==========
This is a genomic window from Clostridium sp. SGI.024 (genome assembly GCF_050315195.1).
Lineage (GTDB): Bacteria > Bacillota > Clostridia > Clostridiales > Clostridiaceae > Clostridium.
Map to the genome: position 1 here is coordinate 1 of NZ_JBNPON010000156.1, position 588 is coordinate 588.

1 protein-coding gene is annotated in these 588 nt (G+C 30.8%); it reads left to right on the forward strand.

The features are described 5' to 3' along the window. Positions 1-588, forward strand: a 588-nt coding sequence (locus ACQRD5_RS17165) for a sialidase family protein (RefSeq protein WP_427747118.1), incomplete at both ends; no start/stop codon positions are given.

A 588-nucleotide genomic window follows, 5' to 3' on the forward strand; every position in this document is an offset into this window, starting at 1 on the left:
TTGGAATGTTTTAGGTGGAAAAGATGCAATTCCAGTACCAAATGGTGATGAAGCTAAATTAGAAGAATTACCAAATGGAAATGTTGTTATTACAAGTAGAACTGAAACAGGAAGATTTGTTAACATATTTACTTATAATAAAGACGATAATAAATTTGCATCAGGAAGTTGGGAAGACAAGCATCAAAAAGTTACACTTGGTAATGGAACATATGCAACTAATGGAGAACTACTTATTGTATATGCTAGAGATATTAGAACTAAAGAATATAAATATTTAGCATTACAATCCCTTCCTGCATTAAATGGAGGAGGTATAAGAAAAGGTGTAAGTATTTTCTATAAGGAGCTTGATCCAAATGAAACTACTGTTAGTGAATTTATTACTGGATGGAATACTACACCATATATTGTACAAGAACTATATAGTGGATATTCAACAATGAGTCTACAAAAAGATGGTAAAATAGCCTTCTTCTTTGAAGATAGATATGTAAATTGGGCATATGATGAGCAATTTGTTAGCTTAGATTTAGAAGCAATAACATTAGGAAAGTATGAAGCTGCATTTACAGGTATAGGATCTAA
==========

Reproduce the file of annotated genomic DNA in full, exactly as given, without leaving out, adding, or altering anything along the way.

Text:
This is a genomic window from Clostridium sp. SGI.024 (genome assembly GCF_050315195.1).
Lineage (GTDB): Bacteria > Bacillota > Clostridia > Clostridiales > Clostridiaceae > Clostridium.
Map to the genome: position 1 here is coordinate 1 of NZ_JBNPON010000156.1, position 588 is coordinate 588.

1 protein-coding gene is annotated in these 588 nt (G+C 30.8%); it reads left to right on the forward strand.

The features are described 5' to 3' along the window. Positions 1-588, forward strand: a 588-nt coding sequence (locus ACQRD5_RS17165) for a sialidase family protein (RefSeq protein WP_427747118.1), incomplete at both ends; no start/stop codon positions are given.

A 588-nucleotide genomic window follows, 5' to 3' on the forward strand; every position in this document is an offset into this window, starting at 1 on the left:
TTGGAATGTTTTAGGTGGAAAAGATGCAATTCCAGTACCAAATGGTGATGAAGCTAAATTAGAAGAATTACCAAATGGAAATGTTGTTATTACAAGTAGAACTGAAACAGGAAGATTTGTTAACATATTTACTTATAATAAAGACGATAATAAATTTGCATCAGGAAGTTGGGAAGACAAGCATCAAAAAGTTACACTTGGTAATGGAACATATGCAACTAATGGAGAACTACTTATTGTATATGCTAGAGATATTAGAACTAAAGAATATAAATATTTAGCATTACAATCCCTTCCTGCATTAAATGGAGGAGGTATAAGAAAAGGTGTAAGTATTTTCTATAAGGAGCTTGATCCAAATGAAACTACTGTTAGTGAATTTATTACTGGATGGAATACTACACCATATATTGTACAAGAACTATATAGTGGATATTCAACAATGAGTCTACAAAAAGATGGTAAAATAGCCTTCTTCTTTGAAGATAGATATGTAAATTGGGCATATGATGAGCAATTTGTTAGCTTAGATTTAGAAGCAATAACATTAGGAAAGTATGAAGCTGCATTTACAGGTATAGGATCTAA